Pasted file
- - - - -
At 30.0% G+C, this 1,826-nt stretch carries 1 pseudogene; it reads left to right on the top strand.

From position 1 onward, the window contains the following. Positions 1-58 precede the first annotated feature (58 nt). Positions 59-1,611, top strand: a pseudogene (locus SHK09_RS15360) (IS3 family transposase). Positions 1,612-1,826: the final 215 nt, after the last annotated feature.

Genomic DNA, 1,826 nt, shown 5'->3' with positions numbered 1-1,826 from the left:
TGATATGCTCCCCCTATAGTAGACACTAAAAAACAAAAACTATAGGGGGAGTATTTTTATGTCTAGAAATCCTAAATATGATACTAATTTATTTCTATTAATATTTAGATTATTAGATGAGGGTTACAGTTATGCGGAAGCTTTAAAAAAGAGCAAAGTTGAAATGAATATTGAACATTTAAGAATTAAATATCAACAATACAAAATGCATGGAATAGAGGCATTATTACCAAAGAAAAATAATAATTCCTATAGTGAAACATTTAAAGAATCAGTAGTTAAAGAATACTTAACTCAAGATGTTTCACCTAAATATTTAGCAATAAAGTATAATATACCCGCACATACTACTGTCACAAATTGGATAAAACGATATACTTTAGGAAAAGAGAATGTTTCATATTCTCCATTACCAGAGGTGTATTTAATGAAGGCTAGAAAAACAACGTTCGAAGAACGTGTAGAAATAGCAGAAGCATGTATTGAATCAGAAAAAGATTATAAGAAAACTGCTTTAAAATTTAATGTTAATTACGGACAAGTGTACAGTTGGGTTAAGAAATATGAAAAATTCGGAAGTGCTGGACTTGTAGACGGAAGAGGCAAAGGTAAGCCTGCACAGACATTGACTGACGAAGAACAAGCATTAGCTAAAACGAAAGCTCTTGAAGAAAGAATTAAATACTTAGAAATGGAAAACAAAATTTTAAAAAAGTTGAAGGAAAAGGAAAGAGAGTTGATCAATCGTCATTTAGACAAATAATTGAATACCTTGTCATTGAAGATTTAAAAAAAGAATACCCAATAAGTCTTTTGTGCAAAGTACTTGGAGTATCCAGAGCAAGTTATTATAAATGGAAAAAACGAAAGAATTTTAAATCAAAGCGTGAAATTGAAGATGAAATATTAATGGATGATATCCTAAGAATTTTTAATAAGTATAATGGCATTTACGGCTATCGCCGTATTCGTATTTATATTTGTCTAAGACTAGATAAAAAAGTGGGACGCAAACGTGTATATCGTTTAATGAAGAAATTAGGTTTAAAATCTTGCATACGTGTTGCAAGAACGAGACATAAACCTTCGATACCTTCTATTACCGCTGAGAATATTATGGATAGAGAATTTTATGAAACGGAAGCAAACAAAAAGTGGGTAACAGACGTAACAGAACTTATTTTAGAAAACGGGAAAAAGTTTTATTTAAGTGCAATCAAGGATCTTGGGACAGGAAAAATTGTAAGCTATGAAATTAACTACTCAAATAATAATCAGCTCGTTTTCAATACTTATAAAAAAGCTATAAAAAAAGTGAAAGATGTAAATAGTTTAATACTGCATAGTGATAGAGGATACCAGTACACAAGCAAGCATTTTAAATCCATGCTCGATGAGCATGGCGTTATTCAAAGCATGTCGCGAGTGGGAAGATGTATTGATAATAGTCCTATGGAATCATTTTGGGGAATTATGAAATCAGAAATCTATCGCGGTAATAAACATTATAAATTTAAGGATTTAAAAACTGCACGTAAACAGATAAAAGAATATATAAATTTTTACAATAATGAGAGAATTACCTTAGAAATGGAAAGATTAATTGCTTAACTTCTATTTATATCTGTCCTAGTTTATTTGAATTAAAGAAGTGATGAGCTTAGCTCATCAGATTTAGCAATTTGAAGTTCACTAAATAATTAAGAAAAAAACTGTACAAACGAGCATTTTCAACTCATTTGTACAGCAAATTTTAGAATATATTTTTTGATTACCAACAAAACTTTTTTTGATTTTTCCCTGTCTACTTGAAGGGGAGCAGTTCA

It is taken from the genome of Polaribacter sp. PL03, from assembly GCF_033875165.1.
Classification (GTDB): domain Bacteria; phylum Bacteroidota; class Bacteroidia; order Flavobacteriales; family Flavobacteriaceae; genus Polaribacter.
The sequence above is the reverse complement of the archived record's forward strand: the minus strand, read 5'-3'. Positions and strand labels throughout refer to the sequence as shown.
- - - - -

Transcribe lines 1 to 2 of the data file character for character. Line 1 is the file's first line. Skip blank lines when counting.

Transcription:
At 30.0% G+C, this 1,826-nt stretch carries 1 pseudogene; it reads left to right on the top strand.

From position 1 onward, the window contains the following. Positions 1-58 precede the first annotated feature (58 nt). Positions 59-1,611, top strand: a pseudogene (locus SHK09_RS15360) (IS3 family transposase). Positions 1,612-1,826: the final 215 nt, after the last annotated feature.